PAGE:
By the time legendary swindler George Graham Rice met Larry Sullivan at Sullivan’s gambling palace in Goldfield, he was doing a booming business in Nevada as the owner and copywriter for an advertising agency, working with the local mine owners. He provided a full-service kind of operation — not only placing ads for investors, but also sending out hundreds of fake “human interest” stories about life in the mining camps for East Coast and West Coast newspapers to run. These articles were basically dime-novel narratives of feuds and gunfights and gold strikes and virtuous-maiden-rescuings; and, of course, they prominently featured Rice’s clients in heroic roles. They were eagerly run by newspapers all over the country, and the people who read them came to feel like they knew the mines and the people who ran them. Naturally, they were much more comfortable investing their money in them.
It was some of these stories, reprinted in the Portland newspapers, that initially attracted Larry Sullivan to Goldfield.
Soon, Rice was happily gambling away large swaths of his “earnings.” After Sullivan arrived and built the Palace, he did a lot of his gambling there. By this time, of course, he was a pretty good gambler; Larry probably had his work cut out for him keeping him from winning too much.
One day, Rice was cashing out $2,500 in winnings, and Larry came out to talk to him.
“Say, young feller, why don’t you cut me in on some of your mining deals?” he said. “I’m game!”
“Are you?” Rice shot back. “Well, stack up $2,500 against that money and I’ll see if you are.”
Sullivan came across on the spot....
— OCTOBER 2020 —
One fine day in October of 1891, a teenage boy named Aquilla Ernest Clark left the farm in Scappoose where he’d been working, headed for Portland. He was going to see the sights and maybe show himself a good time for a few days.
He wandered around the waterfront, taking drinks here and there and probably taking a hand in a card game or two; then, when it was getting close to evening, he met a pleasant fellow who happened to mention that he was staying at the sailors’ boardinghouse at Second and Glisan streets. “It’s the best place to stay in Portland,” he said.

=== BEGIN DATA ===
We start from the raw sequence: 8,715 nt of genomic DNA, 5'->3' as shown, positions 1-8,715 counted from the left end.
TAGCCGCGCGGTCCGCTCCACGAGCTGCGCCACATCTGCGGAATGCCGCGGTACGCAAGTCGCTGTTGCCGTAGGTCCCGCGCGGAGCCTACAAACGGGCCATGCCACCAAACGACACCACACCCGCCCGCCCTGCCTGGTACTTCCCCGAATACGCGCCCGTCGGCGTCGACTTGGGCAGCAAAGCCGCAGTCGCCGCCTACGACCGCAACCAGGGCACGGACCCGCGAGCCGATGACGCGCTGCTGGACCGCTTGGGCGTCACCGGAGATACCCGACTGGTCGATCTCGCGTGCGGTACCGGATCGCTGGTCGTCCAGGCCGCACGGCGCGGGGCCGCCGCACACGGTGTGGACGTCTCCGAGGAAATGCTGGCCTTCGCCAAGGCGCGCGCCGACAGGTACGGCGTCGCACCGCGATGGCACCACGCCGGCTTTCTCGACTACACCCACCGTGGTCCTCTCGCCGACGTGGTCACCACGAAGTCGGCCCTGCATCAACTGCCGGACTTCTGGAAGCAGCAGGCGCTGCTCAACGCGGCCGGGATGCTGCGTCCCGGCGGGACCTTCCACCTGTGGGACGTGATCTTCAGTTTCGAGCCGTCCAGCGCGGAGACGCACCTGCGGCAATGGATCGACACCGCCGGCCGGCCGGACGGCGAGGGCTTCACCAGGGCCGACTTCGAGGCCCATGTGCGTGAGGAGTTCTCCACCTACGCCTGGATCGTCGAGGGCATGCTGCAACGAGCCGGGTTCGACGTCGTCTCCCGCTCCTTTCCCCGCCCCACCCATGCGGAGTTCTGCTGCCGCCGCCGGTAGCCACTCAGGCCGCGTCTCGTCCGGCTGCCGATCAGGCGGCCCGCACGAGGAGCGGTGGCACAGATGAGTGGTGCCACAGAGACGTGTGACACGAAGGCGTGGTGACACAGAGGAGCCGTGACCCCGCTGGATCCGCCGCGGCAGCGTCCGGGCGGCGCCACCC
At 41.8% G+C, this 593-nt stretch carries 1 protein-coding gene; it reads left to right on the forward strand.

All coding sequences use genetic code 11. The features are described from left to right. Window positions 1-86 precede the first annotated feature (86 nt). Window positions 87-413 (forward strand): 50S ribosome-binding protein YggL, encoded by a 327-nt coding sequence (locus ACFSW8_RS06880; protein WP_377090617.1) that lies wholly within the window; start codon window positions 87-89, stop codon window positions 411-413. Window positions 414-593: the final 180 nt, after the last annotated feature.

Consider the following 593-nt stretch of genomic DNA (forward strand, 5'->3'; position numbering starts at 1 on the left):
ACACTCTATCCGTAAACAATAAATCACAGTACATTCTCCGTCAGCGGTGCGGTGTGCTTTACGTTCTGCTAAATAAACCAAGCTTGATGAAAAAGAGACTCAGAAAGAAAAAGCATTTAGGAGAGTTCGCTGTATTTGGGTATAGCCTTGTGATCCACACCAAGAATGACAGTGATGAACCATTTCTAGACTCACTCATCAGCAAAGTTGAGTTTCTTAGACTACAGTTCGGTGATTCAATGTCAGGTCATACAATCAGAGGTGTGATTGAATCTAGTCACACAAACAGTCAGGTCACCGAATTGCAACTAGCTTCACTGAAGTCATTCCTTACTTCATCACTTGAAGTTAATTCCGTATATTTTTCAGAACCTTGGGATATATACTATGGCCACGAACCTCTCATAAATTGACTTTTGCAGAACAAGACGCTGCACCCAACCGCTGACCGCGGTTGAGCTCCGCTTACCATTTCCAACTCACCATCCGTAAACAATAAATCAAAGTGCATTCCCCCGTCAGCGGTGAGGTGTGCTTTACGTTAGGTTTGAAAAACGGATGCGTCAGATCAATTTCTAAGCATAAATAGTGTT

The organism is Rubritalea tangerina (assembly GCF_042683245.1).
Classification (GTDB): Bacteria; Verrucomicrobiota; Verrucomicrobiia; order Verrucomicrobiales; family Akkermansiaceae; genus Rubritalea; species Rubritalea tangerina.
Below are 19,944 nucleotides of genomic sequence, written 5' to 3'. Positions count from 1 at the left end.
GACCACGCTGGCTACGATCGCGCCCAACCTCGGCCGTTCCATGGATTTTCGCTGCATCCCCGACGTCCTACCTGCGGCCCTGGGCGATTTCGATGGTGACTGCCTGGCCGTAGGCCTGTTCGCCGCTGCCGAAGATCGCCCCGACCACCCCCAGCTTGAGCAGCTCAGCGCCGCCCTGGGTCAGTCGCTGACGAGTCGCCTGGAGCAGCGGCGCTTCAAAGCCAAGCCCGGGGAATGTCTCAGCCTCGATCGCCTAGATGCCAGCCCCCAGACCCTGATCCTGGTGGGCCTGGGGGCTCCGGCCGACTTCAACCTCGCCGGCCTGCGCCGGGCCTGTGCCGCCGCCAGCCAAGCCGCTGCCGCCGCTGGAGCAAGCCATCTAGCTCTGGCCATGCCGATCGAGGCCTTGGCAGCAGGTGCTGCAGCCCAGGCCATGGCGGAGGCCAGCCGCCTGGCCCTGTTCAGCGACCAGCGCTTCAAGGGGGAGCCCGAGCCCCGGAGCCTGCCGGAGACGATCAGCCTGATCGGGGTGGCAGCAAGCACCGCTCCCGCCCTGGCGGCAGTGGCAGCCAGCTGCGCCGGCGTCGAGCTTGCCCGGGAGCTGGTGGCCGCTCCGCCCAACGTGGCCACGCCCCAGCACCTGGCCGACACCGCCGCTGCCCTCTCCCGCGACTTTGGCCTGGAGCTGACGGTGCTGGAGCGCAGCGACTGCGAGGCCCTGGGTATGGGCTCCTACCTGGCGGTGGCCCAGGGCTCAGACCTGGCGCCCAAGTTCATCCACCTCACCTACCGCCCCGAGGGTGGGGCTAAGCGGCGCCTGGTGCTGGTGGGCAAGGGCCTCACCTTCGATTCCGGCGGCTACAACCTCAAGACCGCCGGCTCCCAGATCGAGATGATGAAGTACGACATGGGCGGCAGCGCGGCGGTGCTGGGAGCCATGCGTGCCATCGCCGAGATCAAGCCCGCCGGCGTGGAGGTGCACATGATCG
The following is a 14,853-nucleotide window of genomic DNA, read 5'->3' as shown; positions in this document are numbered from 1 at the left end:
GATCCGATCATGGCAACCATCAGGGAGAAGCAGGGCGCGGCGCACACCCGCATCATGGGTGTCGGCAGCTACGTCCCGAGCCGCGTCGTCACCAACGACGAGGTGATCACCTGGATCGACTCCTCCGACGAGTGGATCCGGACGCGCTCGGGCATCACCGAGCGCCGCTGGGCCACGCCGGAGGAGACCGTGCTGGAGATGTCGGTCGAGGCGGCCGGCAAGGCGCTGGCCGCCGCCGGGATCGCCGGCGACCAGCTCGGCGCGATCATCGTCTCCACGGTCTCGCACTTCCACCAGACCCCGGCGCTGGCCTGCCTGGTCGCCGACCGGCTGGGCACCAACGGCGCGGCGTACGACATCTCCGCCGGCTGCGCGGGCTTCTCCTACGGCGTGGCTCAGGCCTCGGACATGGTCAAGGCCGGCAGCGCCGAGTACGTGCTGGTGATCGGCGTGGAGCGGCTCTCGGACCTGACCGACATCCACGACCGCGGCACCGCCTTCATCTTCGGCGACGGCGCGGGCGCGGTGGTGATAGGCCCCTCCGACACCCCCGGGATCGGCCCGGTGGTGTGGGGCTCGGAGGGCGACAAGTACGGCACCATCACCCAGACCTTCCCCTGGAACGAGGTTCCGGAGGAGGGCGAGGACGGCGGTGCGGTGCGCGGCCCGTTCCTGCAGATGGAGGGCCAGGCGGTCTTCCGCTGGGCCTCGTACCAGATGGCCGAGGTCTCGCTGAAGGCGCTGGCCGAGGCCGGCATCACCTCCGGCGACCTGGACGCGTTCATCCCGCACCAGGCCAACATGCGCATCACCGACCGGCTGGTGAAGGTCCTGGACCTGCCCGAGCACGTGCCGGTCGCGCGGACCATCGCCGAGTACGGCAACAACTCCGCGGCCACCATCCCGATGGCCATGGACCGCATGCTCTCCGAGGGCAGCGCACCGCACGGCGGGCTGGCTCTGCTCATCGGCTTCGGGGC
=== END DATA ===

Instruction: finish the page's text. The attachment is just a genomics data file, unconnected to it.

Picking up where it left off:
That sounded good; Aquilla needed a place to stay for the night. So he went with his new friend to the boardinghouse.
“The place was rather dimly lighted,” Aquilla told author Stewart Holbrook, years later, in a 1933 interview for the Portland Sunday Oregonian. “A Scandinavian was playing an accordion in the big main room on the ground floor; several old-time seamen, or at least I took them to be such, were sitting in chairs around the room, smoking pipes that reeked to the skies and telling how these new-fangled steamboats would never amount to much.”
It was good enough for Aquilla. He checked in....
— NOVEMBER 2020 —
In May of 1895, on the old San Francisco waterfront, four sailors signed onto the four-masted barkentine Arago for a voyage to Valparaiso, Chile (“and thence to such other foreign ports as the master might direct, and thence to return to the United States”) via Astoria.
By the time they got to Astoria, the four of them had had enough of conditions on the Arago. They stepped off the ship and essentially told the skipper, “We quit.”
In doing so, they changed history — and the legal status of sailors would never be the same....
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— DECEMBER 2020 —
Oct. 1, 1880, was a very big day in Portland.
For the first time in the history of the city or the state, a sitting President of the United States had come to visit. President Rutherford B. Hayes had arrived in Portland the night before and was staying in the Esmond Hotel, the nicest in Portland at the time, on the corner of Morrison and Front streets.
Portland was, of course, very much a frontier town in 1880, still dotted with the stumps of the trees that had been cleared to make room for it. So it can’t have come as too much of a surprise to the president when, at 9:30 the next morning, a gunfight broke out directly beneath his hotel window.
He was probably a little more surprised, though, when he found out who the gunfighters were: It was the president of the local synagogue — and the rabbi....